The Only Science Is Good Science
Sitting Down With... Johannes Khinast, CEO and Scientific Director of the Research Center for Pharmaceutical Engineering (RCPE), Graz, Austria
What influenced you to launch RCPE in 2008?
The idea was simple: I wanted to conduct research that could be applied to pharmaceutical manufacturing. I gained feedback on interest in such a center at the University of Graz and we had a tremendous response from pharmaceutical companies. They told us this type of center was “exactly” what they needed! We started with just three people and now we have over 160 – and we’re still growing. At the beginning, it was like baking cookies with friends, but we’ve professionalized the center over the years. We have created groups within the center and we have leaders of those groups – and our work is internationally visible; we push out a lot of publications. But we don’t take money and bend the work towards that. We would rather do good science – and then the money flows to us! We have four main areas of focus: modeling and prediction; advanced products and delivery; process and manufacturing science; and continuous flow synthesis and processing.
You recently received funding from the FDA…
That’s right. And I’ll note that it's super unusual for an EU company to receive FDA funding (only around 1 percent of these grants are given to non-US companies). We were fortunate in that we were working with many US companies, such Pfizer and MSD, who suggested we put a proposal together. We did a great job and got funding for two projects: digital simulation tools for drug product manufacturing and process development; and optical coherence tomography for real-time monitoring and control of the tablet coating process.
I’ve been pushing the concept of digital twins for a long time – so I consider the first project to be a personal success; it’s fantastic for the center’s expertise in this field to be recognized. The industry needs to move away from empirical trial and error approaches. There are big benefits in powerful simulation coding combined with good understanding of material properties.
The second project is about using sensors to understand coating quality, measure coating quality, and control it in real time. It's a completely new sensing concept, which was not invented by us, but taken from another field and applied as a real-time tool. Coating is a very old process, but a lot of things can go wrong, so it’s an area that deserves more attention.
How did you get into the pharma industry initially?
In all honesty, it was partly because I was a little lazy! When I was a young professor at Rutgers University in New Jersey, many of my colleagues were working with big oil and gas companies – and they had to travel a lot. I preferred to stay local, and New Jersey is a hotspot of pharmaceutical development. It was quite new at the time for a chemical engineer to work with pharma companies, but it created a new field.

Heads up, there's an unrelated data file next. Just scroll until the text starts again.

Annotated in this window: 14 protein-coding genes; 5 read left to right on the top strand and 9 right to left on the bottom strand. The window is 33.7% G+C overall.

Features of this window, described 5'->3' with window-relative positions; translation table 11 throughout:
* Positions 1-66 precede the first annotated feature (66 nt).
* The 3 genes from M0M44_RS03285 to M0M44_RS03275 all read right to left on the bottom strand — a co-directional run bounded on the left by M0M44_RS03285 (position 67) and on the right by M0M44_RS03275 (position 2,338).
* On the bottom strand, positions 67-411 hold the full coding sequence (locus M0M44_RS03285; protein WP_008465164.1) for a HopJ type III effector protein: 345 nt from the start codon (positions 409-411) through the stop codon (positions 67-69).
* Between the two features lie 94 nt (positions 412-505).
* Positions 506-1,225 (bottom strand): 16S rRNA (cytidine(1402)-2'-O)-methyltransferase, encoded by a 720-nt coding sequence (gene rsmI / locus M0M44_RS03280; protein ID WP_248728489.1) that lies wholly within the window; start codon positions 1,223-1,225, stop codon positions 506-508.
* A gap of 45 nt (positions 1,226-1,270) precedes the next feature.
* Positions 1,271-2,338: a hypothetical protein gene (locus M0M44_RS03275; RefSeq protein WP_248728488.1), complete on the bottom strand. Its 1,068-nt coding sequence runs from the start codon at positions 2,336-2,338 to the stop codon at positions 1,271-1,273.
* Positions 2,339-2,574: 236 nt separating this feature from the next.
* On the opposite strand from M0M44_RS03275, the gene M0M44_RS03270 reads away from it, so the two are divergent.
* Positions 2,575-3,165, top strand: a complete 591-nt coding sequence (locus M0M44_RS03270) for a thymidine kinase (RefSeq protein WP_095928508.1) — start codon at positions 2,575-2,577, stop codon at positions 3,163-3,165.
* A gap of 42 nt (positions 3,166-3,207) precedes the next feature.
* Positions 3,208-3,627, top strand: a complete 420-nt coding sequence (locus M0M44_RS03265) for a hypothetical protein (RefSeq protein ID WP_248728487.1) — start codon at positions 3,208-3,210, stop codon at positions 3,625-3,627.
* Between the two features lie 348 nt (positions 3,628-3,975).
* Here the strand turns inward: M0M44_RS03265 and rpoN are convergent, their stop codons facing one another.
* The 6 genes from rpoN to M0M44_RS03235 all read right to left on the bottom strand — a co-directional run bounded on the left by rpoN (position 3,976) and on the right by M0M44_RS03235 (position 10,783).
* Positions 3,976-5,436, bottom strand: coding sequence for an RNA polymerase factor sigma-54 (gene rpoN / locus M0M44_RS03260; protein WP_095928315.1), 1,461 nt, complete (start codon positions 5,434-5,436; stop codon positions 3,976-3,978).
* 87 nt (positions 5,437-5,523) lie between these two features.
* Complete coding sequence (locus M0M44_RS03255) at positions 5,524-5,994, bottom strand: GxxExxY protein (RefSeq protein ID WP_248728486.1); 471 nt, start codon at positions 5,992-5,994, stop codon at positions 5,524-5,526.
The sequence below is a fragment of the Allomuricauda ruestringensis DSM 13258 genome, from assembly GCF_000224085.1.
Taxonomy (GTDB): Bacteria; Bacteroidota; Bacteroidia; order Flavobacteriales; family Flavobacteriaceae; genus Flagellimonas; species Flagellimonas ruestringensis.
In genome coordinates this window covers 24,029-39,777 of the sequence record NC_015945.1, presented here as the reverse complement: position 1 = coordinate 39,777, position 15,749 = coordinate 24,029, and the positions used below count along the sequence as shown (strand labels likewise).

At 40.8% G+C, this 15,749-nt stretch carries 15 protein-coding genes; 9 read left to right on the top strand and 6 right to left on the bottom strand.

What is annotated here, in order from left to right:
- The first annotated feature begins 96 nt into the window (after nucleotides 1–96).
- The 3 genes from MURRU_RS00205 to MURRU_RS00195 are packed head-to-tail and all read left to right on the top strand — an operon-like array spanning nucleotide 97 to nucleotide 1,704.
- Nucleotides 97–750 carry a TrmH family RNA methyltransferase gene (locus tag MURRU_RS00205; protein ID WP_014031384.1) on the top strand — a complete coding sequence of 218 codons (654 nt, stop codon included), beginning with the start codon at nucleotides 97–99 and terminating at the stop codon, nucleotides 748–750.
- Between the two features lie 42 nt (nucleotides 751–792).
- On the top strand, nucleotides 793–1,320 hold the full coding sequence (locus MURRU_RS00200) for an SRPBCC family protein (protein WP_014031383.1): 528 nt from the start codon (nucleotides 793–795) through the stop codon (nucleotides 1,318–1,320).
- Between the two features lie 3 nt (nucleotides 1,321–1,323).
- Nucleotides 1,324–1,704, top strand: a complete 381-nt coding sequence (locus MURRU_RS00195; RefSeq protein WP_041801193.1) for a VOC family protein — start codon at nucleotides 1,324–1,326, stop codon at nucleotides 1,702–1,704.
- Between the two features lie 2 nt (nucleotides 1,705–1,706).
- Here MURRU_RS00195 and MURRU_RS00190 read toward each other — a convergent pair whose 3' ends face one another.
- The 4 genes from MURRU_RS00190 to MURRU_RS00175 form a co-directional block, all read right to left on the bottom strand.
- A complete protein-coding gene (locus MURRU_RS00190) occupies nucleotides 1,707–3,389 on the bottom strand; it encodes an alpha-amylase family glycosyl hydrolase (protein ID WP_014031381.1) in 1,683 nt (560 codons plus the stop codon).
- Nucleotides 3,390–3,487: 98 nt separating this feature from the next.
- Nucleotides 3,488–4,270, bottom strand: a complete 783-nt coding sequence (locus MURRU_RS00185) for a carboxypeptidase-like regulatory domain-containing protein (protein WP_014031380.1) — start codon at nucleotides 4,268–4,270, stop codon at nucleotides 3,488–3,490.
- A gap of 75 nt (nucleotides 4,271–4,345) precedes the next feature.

What else are you working on right now?
Many things! I’m very excited about nano-based manufacturing. We’re also working on spray drying of proteins and a big demonstration plan for continuous manufacturing – for both the API and downstream manufacturing. We also have a focus on individualized manufacturing – such as how to make small batches or even a single pill for a patient. We’ve designed a system that can make a single pill for a single person in around 40 seconds. I realize that’s actually very slow – but there are huge amounts of potential for accelerating the process.
What are your thoughts on the future of drug manufacturing?
There's no doubt in my mind that we need to have continuous processes in almost all aspects, with quality assured in real time. The old paradigm of batch manufacturing leads to super-long supply chains, which are risky and costly. We need to reduce the size of technology and create processes that continuously make drugs.
My personal prediction is that, maybe 20 or 30 years from now, we will have small molecules with the same selectivity and activity as large biomolecules. Biologics are very selective and can do amazing things, but they are also very expensive and sensitive, which makes them difficult to manufacture and transport. I think there is room for new modalities based on small molecules. Eventually, perhaps we can replace biomolecules with these new generations of small molecules… The pipeline for small molecules is still very good and there is a lot of innovation.
Almost certainly, we will be making drugs in completely different ways in the future – faster, with fewer people, and a lower environmental impact.
How receptive do you find pharma companies to new technologies and approaches?
In my experience, innovation is very much appreciated. There is a stereotype that pharmaceutical companies are very conservative – and they are because they should be! But if you create something that is really helpful, companies are typically open to innovation. I’ve had great experiences working with pharma companies to bring new technology into their manufacturing plants.
How do you feel when you look back and think about how RCPE has grown over the years?
I really didn’t expect it. And it still feels like I’m in a movie sometimes! Nevertheless, I do believe that RCPE is the premier research center in the world! There are other similar centers around the world that are university based, but their great PhD and postdoc students take all their knowledge when they inevitably leave. We have permanent jobs here rather than just relying on students. And we have good people from all over the world in many disciplines – good physicists, good programmers, good pharmaceutical scientists and engineers, and good biologists – and that allows us to take a multidisciplinary approach to projects. I am extremely proud of how far we have come.